Current biochemical reactor appearance

Treating Mine Tailings Runoff

Park City, Utah, hit pay dirt with an anaerobic biochemical reactor that removed more than 99 percent of cadmium and zinc from shallow groundwater.

Before Park City, Utah hosted the Winter Olympics, it was known as one of the great silver mining towns. The mining district produced millions of ounces of silver as well as a substantial amount of mine tailing waste from the late 1860s to the 1970s. Because of this legacy, Park City has been remediating several areas ─ with state and federal oversight ─ since 1985.

One particularly challenging site within the city limits is a former mine tailings pond that was developed into a residential subdivision. Geographically, the development is located on the eastern side of the city at an elevation of 6,700 feet and is adjacent to Silver Creek, which spans the southern boundary of the development. A dewatering line conveys shallow groundwater from the tailings pond. The water from this line contains zinc and cadmium at levels that exceed water quality standards.

Park City Building Department started investigating passive treatment schemes such as biochemical reactors (also known as constructed wetlands) that take advantage of naturally occurring geochemical and biological processes to improve the water quality with minimal operation and maintenance requirements. The city teamed with the Missouri University of Science and Technology because research there focuses on quantifying removal mechanisms in bench-scale horizontal flow wetlands. The team effort began with building and operating a pilot test cell in June 2004, which eventually led to the construction of a full-scale, horizontal flow biochemical reactor late in 2008. The pilot unit ran for four years and showed significant removal of zinc and cadmium, with great variability in effluent concentration.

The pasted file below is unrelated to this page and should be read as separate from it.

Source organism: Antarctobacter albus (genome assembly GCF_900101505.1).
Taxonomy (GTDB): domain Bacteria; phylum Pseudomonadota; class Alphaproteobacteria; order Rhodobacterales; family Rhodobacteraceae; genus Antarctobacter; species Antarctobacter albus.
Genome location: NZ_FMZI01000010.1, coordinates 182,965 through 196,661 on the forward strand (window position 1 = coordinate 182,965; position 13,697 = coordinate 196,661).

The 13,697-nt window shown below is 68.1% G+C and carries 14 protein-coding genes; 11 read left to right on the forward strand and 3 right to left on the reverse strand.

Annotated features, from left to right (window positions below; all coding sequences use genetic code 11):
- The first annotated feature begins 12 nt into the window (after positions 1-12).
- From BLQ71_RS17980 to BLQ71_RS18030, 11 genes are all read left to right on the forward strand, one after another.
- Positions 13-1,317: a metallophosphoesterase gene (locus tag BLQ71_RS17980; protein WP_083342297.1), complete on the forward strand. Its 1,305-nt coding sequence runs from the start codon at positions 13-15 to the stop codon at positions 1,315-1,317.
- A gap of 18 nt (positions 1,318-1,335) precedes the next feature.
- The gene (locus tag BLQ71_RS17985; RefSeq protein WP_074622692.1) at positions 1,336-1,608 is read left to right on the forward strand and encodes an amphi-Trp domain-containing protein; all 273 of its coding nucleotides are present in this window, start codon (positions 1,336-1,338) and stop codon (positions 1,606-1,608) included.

Biochemical reactor substrate layout

The full-scale biochemical reactor, built within a triangular parcel of land, had a simple design similar to that of a filter press, alternating layers of substrate with influent and effluent in a series of bands with one end acting as the supply (south) and the other as the uptake (north). The design included two layers of substrate separated by a gravel lens to eliminate any hydraulic short-circuiting. The theory behind the design is that water would channel through one layer of substrate and then directly flow through a second layer. Thus, the team designed the water flow path as gravel (influent), substrate, gravel (redistribute flow), substrate, and then gravel (effluent). The substrate make-up was similar to the pilot cell make-up with 50 percent Douglas-fir wood shavings or chips, 30 percent cow manure, and 20 percent clean limestone gravel that was 1-inch or smaller. For the inoculant, the team chose local cow manure from a dairy because the bacterium species is an efficient cellulose degrader. For dealing with head loss within the gravel, the team placed pipes in the bottom of the unit.

Placement of the gravel and substrate in the biocell